Bettina Rheims
13.2. - 2.5.2004







Art Museum Tennis Palace will put on the first retrospective exhibition by Bettina Rheims (1952 in Paris), one of the most luminous and sensational contemporary photographers in France. The exhibition will be organised in collaboration with the artist and Galerie Jérôme de Noirmont of Paris. Rheims has been showing her work in galleries and museums since the early 1980s but this is the first comprehensive exhibition of her varied and talented work, with over 130 works from the earliest portraits in women in Female Trouble to the Shanghai series from 2002. After Helsinki, the exhibition will go on tour to Kunsternes Hus in Oslo and then to Germany, Austria and Italy.

Bettina Rheims started her career in the late 1970s by making a series of photographs of striptease dancers she met by chance in the street. The series was published in the Egoïste magazine in 1980 and made Rheims a celebrity. From the beginning of the 1980s, Rheims has moved with ease in the worlds of photographic art, fashion and advertisement; she also took the official portrait of the French president Jacques Chirac in 1995. Her most controversial and acclaimed works include I.N.R.I. (1997–98), made in collaboration with Serge Bramly. It portrays Christ in modern settings and its contemporary interpretations caused a scandal particularly in the Catholic Church.

But Rheims is best known as a dedicated portraitist of women, gifted at making her subjects blossom. No matter whether she is shooting Madonna or a saleswoman she met in the street, the photographs always convey an intensive and close relationship between the model and the photographer.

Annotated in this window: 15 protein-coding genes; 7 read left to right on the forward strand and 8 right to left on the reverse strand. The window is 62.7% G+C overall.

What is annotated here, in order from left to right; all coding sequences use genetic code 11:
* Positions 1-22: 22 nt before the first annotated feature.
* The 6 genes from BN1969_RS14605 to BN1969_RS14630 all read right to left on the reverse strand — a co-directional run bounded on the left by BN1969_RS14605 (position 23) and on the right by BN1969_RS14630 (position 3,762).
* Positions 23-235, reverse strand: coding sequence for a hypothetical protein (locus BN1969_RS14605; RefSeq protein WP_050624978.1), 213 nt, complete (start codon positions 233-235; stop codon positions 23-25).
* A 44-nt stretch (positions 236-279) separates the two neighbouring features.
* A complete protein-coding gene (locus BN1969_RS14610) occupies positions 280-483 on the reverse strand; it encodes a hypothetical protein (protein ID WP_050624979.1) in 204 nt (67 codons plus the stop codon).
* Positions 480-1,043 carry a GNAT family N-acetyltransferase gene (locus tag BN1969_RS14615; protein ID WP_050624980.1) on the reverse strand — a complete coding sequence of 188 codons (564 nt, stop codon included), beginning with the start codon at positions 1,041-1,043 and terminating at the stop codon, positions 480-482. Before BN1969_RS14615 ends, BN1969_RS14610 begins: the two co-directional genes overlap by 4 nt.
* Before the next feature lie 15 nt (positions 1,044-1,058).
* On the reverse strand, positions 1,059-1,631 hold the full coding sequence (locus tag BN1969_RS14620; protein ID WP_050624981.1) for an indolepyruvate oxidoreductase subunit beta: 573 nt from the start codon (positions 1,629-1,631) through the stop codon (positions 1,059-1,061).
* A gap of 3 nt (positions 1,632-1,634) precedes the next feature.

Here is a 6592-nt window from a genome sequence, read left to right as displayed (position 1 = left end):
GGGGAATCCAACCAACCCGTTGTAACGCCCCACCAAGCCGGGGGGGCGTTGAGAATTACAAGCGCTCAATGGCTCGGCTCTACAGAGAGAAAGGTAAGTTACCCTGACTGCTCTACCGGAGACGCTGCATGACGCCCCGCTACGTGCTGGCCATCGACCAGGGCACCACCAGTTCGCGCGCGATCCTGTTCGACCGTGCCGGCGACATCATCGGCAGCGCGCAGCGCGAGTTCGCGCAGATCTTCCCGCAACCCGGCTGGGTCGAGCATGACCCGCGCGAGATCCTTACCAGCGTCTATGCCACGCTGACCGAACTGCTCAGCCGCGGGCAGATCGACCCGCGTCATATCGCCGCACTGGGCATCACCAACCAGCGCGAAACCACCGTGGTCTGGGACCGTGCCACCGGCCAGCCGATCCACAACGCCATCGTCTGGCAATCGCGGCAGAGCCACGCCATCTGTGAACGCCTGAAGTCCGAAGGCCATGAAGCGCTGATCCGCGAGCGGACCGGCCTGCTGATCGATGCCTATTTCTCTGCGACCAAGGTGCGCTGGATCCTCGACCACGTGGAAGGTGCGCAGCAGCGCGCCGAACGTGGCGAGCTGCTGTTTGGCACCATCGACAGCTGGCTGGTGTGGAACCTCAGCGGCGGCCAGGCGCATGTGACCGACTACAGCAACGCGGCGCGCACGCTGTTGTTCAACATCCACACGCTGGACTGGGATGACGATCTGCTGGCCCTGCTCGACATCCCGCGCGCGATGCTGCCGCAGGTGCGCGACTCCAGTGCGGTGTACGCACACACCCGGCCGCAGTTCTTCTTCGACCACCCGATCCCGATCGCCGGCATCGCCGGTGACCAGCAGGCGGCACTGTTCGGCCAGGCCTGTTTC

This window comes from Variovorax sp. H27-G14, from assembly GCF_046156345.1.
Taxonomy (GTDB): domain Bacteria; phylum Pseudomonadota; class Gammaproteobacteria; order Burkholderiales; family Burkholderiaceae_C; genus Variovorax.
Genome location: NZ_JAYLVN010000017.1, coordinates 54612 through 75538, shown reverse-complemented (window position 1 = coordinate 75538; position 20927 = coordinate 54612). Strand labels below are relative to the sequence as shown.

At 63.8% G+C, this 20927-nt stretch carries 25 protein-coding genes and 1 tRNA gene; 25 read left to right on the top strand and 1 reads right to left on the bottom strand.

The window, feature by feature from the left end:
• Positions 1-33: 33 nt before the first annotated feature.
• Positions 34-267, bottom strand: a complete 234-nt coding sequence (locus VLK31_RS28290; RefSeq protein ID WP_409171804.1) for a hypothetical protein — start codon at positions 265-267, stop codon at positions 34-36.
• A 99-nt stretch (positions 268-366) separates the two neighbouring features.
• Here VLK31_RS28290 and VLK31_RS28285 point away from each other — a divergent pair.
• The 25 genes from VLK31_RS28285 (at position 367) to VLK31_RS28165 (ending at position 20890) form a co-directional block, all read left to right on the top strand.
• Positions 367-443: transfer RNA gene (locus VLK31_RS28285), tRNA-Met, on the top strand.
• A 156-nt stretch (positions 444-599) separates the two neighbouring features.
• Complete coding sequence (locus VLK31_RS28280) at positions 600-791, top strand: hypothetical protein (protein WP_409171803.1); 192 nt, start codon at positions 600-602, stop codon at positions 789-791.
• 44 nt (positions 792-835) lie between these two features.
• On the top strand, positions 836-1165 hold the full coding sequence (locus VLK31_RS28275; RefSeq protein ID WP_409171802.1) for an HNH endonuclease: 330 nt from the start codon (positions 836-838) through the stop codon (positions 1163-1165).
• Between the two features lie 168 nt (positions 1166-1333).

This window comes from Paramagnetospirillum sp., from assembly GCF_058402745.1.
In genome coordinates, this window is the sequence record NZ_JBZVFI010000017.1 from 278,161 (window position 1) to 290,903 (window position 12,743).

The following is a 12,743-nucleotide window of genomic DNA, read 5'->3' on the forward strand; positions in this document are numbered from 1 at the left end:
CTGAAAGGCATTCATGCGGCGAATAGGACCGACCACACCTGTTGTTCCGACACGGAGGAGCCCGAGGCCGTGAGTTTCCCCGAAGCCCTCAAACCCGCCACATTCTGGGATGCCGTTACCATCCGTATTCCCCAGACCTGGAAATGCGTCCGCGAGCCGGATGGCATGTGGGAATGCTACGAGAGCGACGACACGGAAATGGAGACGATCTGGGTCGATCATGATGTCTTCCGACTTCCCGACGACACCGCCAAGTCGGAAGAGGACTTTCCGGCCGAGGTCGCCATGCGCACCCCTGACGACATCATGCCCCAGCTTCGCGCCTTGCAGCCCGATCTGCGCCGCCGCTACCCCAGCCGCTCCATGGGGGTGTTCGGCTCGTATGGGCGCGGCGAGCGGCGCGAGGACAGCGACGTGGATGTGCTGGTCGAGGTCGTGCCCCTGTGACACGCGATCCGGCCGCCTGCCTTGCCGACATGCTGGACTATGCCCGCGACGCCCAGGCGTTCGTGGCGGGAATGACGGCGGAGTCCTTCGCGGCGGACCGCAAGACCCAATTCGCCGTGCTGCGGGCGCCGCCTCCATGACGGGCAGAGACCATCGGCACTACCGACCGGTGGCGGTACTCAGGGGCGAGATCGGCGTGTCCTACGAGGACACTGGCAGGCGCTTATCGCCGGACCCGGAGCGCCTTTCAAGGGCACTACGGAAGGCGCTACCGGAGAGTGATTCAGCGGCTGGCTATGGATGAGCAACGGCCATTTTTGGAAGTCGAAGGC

Bettina Rheims’ pictures are about posing, staging, deliberate illusion and considered seductiveness. Womanhood is just a role among others. Much of the fascination of Rheims’ photographs lies in their evanescent and volatile nature and confusion they cause – the sense that everything is not what it seems. This is especially obvious in her many portraits of transvestites and in the series of androgynous youth, entitled Modern Lovers (1989–90). Bettina Rheims is in full control of commercial glamour with all its clichés and makes powerful use of it in her art.

An extensive catalogue with Finnish and Norwegian text will be published in conjunction with the Bettina Rheims exhibition, with articles contributed by Jean-Christophe Ammann, Berndt Arell, Serge Bramly and Kim Levin. Its publisher is Schirmer/Mosel Verlag of Munich.

Partners in the exhibition are Anna magazine, M-Real, Air France, Image and the Centre Cultural Francaise in Helsinki.

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Lasipalatsin Mediakeskus Oy ©2001 3.5.2004


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